Oil prices depreciated for the second day in a row on Wednesday, with an upward drift in Covid-19 infections heightening fears that additional curbs on economic activity around the world might hinder fuel demand recovery, Reuters reported.
Brent crude dipped by 61 cents, or 1.49%, to $40.42 per barrel by 12:21 West Africa Time while United States’ West Texas Intermediate fell 34 cents, or 0.87%, to $38.95.
Bonny Light, Nigeria’s premium oil grade, dropped $1.25 or 3.02% to $40.11 on Tuesday.
Qua Iboe, another major national oil grade, declined by $1.40 or 3.37% to $40.18 earlier on Wednesday.
Brent and WTI were weaker by over 3% on Tuesday as the global coronavirus cases crossed a million after soaring by around 50% within three months.
Avtar Sandu, senior commodities manager at Phillip Futures said “the increasing number of COVID-19 cases continues to raise alarm bells on energy demand.”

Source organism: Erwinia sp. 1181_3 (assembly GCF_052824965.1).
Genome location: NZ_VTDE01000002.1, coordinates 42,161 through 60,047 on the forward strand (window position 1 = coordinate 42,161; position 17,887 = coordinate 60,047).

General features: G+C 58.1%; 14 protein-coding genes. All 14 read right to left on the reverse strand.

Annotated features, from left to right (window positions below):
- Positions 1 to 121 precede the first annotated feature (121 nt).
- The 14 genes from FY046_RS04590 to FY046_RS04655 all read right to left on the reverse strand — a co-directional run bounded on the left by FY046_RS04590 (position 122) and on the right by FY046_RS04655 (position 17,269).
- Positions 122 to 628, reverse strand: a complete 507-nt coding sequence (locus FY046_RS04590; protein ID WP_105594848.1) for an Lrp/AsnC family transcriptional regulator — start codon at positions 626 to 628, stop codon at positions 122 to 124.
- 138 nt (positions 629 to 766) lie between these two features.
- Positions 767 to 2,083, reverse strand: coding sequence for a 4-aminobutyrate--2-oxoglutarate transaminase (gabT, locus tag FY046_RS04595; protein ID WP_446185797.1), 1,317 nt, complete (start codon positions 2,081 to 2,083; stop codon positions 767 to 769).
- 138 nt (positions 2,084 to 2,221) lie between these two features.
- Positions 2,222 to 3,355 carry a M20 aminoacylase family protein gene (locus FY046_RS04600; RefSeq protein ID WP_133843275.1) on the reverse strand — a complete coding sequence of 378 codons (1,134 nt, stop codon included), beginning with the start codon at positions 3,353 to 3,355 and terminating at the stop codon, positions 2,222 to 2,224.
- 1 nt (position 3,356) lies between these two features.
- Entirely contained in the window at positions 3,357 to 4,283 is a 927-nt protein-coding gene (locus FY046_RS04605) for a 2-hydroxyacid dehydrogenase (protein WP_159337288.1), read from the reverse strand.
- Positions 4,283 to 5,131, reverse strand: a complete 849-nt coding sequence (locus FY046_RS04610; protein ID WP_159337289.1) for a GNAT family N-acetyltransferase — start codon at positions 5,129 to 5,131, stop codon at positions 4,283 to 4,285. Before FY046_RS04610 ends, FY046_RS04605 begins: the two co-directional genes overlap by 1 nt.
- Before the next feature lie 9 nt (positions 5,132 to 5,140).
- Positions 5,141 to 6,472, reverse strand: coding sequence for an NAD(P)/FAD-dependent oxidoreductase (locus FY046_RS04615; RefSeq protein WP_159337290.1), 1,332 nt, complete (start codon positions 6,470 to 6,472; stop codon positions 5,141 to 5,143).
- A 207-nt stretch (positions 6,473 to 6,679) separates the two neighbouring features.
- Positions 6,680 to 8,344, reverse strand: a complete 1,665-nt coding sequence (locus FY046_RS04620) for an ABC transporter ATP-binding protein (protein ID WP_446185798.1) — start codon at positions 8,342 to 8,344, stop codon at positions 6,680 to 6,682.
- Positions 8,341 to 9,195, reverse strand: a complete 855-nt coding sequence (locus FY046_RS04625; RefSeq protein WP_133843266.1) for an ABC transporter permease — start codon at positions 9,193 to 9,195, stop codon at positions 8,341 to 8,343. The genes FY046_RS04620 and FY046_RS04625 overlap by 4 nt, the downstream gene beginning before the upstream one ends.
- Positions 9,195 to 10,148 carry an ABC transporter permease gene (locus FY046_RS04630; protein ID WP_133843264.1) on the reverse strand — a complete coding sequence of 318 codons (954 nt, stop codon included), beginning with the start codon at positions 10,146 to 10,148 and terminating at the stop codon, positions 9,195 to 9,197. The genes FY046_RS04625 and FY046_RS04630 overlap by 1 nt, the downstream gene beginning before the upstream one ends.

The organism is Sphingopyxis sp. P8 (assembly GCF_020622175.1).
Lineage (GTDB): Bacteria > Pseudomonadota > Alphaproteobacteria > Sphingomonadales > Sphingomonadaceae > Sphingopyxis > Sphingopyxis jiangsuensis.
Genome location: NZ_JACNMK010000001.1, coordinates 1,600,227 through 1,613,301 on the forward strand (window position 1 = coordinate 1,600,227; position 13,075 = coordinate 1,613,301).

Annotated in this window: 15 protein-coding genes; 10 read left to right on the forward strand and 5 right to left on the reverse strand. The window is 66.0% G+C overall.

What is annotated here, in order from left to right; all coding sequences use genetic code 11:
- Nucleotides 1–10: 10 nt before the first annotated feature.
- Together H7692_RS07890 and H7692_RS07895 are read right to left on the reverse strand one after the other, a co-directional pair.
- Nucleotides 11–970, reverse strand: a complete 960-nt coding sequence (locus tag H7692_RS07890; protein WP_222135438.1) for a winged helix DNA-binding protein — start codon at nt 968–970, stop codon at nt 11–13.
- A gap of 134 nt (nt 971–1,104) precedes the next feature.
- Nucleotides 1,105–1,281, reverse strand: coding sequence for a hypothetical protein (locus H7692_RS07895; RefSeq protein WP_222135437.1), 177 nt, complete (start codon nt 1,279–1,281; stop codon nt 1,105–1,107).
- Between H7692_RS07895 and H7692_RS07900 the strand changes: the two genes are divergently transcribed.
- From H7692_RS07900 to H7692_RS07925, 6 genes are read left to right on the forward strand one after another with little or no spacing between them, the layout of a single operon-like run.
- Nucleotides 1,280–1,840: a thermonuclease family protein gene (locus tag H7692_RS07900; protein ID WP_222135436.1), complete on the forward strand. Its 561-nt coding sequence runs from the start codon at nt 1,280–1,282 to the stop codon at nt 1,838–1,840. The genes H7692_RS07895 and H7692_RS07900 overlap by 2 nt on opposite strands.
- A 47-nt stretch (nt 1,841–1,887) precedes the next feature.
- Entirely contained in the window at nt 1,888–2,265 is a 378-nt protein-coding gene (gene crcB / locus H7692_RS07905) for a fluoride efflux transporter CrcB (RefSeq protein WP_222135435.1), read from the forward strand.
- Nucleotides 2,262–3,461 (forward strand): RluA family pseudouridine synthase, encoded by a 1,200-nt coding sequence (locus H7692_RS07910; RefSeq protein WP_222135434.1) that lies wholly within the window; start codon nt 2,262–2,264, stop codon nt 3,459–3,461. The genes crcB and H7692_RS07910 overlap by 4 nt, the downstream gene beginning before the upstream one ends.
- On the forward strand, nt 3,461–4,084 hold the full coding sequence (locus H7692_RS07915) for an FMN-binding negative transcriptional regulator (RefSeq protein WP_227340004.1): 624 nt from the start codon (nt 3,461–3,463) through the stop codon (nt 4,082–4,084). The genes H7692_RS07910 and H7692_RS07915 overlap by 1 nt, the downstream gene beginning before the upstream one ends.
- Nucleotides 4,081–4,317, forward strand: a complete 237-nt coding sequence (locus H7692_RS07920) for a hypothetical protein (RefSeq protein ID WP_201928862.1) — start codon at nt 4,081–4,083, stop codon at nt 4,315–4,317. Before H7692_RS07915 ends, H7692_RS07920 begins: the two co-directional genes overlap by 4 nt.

“Concerns about stagnating demand and the return of Libyan exports continue to put pressure on oil prices,” said Norbert Rucker of banking group Julius Baer.
Sarir oilfield in Libya resumed production after a shutdown of eight months, an area that was contributing 300,000 barrels (bpd) per day prior to the blockade.
The heads of the worlds’ largest trading firms are anticipating a feeble rebound of oil demand a slow place in price movement in the months ahead and possibly in years to come.
U.S. biggest oil refiner, Marathon Petroleum Corp commenced job cuts on Tuesday according to sources.
Royal Dutch Shell also announced a similar move to cut 9,000 jobs.
It is probable that the Organization of the Petroleum Exporting Countries (OPEC) will not expand oil production as proposed from January 2021 in order to check weakening demand, major oil producers said Tuesday.
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